I have so many visions for the future of midwifery, with my main thought being that midwives become the main birth attendants. Women are capable of choosing care for themselves that feels right for their journey no matter what that looks like, but when we bring birth back to midwives as a foundation we will see a shift in pregnancy, birth, and postpartum outcomes all around. In other places around the world where midwives are the main caretaker for women during pregnancy and childbirth the maternal and infant mortality rate is lower. Midwives protect the natural process of birth and help return things to normal when veers away. They bring women to the center of their care and help integrate the spiritual aspect of this huge transformation in a woman's life.


Another vision that I have for the future of midwifery would be that our cultures become more accepting of traditional midwifery and that this option is more prominent in our society. With this, more ceremonial practices would be brought back into women's journeys into motherhood which would further support all around health. We know home is the safest place for a woman to birth with a normal pregnancy. More families would have this awareness and the opportunity to explore this option. Overall I would love to see more midwives which of course would be needed for this radical change and more midwives who practice autonomously which brings me into my next hope for this new paradigm.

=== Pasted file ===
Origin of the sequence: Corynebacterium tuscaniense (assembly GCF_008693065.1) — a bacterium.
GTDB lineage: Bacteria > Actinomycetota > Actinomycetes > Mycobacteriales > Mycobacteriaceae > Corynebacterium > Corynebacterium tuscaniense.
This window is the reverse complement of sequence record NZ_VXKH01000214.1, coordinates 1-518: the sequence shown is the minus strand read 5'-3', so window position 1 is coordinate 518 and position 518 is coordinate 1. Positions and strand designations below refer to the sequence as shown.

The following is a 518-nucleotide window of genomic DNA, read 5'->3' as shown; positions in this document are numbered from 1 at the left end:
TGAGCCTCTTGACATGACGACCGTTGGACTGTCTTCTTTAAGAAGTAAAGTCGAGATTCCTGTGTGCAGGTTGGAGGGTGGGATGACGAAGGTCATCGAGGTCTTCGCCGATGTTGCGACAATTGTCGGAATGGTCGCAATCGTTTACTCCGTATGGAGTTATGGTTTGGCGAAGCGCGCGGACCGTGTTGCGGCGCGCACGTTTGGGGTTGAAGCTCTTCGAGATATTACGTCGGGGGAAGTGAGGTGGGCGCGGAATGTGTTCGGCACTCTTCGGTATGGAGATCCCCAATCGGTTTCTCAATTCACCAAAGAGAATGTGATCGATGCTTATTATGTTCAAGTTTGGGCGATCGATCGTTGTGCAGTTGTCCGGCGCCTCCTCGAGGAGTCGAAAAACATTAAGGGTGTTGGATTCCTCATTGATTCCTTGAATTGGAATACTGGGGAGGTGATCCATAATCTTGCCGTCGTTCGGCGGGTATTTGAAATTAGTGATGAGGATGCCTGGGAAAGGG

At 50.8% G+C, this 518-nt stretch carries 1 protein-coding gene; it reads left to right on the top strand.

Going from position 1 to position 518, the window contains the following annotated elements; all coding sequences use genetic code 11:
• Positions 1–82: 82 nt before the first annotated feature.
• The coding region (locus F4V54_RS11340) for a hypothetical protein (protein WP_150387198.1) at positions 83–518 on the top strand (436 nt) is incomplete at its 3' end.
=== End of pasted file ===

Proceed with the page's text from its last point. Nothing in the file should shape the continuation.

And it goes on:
Straying away from the licensure of midwives would be another win for the future of midwifery. We would be able to turn back to female traditions, make midwifery autonomous again thus helping women have full autonomy in their birthing decisions. The practice of midwifery has been and will continue to become governed and regulated. The hope of midwifery being a profession that is respected by allowing it to be controlled is counterintuitive.


In conclusion, becoming an autonomous midwife I hope to be a part of the future of this radical change that is taking place. To be part of the mission of Indie Birth has so far been the greatest journey and awakening in my years of doing birth work. The Sanctuary and Center for Sacred Life will be such a beautiful start to this new way of loving and celebrating women during this transformation and change birth for the better, therefore changing the world.